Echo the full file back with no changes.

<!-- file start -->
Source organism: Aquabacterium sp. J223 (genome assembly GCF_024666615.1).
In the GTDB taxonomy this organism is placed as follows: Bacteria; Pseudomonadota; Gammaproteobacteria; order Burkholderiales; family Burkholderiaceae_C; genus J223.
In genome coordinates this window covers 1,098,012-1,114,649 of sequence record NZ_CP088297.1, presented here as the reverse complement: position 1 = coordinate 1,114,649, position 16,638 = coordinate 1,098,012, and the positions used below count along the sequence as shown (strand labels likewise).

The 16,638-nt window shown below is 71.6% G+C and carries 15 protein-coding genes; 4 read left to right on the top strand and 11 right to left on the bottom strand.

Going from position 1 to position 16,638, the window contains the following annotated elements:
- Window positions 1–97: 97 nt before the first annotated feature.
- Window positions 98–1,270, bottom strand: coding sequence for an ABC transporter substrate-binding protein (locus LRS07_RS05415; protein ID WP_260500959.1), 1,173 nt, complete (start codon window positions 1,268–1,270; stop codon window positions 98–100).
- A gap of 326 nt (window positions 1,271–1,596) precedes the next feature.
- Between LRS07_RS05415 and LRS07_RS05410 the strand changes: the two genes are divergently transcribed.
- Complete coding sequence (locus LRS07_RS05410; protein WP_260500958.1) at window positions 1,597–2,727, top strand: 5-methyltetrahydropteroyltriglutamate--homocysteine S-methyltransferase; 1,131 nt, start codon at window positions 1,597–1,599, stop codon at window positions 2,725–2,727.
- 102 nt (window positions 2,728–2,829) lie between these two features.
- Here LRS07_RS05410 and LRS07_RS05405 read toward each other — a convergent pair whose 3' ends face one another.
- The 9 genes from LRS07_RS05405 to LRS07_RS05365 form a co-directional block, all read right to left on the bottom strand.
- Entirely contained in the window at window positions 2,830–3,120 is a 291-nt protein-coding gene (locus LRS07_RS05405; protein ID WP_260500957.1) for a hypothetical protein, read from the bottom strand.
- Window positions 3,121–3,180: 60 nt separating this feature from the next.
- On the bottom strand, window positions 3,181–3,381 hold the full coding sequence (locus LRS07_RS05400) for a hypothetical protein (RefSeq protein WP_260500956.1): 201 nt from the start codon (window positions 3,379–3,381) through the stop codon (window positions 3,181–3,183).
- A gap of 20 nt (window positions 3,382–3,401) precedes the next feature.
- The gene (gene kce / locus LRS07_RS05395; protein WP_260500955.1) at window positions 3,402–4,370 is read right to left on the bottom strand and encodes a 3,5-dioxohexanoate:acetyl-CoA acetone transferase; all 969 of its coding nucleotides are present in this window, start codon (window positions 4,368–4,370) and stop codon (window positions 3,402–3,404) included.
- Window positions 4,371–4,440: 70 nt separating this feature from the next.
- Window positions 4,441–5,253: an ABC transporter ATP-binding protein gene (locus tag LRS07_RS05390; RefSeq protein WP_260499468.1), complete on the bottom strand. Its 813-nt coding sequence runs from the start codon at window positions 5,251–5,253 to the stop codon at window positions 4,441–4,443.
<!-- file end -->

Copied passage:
Source organism: Aquabacterium sp. J223 (genome assembly GCF_024666615.1).
In the GTDB taxonomy this organism is placed as follows: Bacteria; Pseudomonadota; Gammaproteobacteria; order Burkholderiales; family Burkholderiaceae_C; genus J223.
In genome coordinates this window covers 1,098,012-1,114,649 of sequence record NZ_CP088297.1, presented here as the reverse complement: position 1 = coordinate 1,114,649, position 16,638 = coordinate 1,098,012, and the positions used below count along the sequence as shown (strand labels likewise).

The 16,638-nt window shown below is 71.6% G+C and carries 15 protein-coding genes; 4 read left to right on the top strand and 11 right to left on the bottom strand.

Going from position 1 to position 16,638, the window contains the following annotated elements:
- Window positions 1–97: 97 nt before the first annotated feature.
- Window positions 98–1,270, bottom strand: coding sequence for an ABC transporter substrate-binding protein (locus LRS07_RS05415; protein ID WP_260500959.1), 1,173 nt, complete (start codon window positions 1,268–1,270; stop codon window positions 98–100).
- A gap of 326 nt (window positions 1,271–1,596) precedes the next feature.
- Between LRS07_RS05415 and LRS07_RS05410 the strand changes: the two genes are divergently transcribed.
- Complete coding sequence (locus LRS07_RS05410; protein WP_260500958.1) at window positions 1,597–2,727, top strand: 5-methyltetrahydropteroyltriglutamate--homocysteine S-methyltransferase; 1,131 nt, start codon at window positions 1,597–1,599, stop codon at window positions 2,725–2,727.
- 102 nt (window positions 2,728–2,829) lie between these two features.
- Here LRS07_RS05410 and LRS07_RS05405 read toward each other — a convergent pair whose 3' ends face one another.
- The 9 genes from LRS07_RS05405 to LRS07_RS05365 form a co-directional block, all read right to left on the bottom strand.
- Entirely contained in the window at window positions 2,830–3,120 is a 291-nt protein-coding gene (locus LRS07_RS05405; protein ID WP_260500957.1) for a hypothetical protein, read from the bottom strand.
- Window positions 3,121–3,180: 60 nt separating this feature from the next.
- On the bottom strand, window positions 3,181–3,381 hold the full coding sequence (locus LRS07_RS05400) for a hypothetical protein (RefSeq protein WP_260500956.1): 201 nt from the start codon (window positions 3,379–3,381) through the stop codon (window positions 3,181–3,183).
- A gap of 20 nt (window positions 3,382–3,401) precedes the next feature.
- The gene (gene kce / locus LRS07_RS05395; protein WP_260500955.1) at window positions 3,402–4,370 is read right to left on the bottom strand and encodes a 3,5-dioxohexanoate:acetyl-CoA acetone transferase; all 969 of its coding nucleotides are present in this window, start codon (window positions 4,368–4,370) and stop codon (window positions 3,402–3,404) included.
- Window positions 4,371–4,440: 70 nt separating this feature from the next.
- Window positions 4,441–5,253: an ABC transporter ATP-binding protein gene (locus tag LRS07_RS05390; RefSeq protein WP_260499468.1), complete on the bottom strand. Its 813-nt coding sequence runs from the start codon at window positions 5,251–5,253 to the stop codon at window positions 4,441–4,443.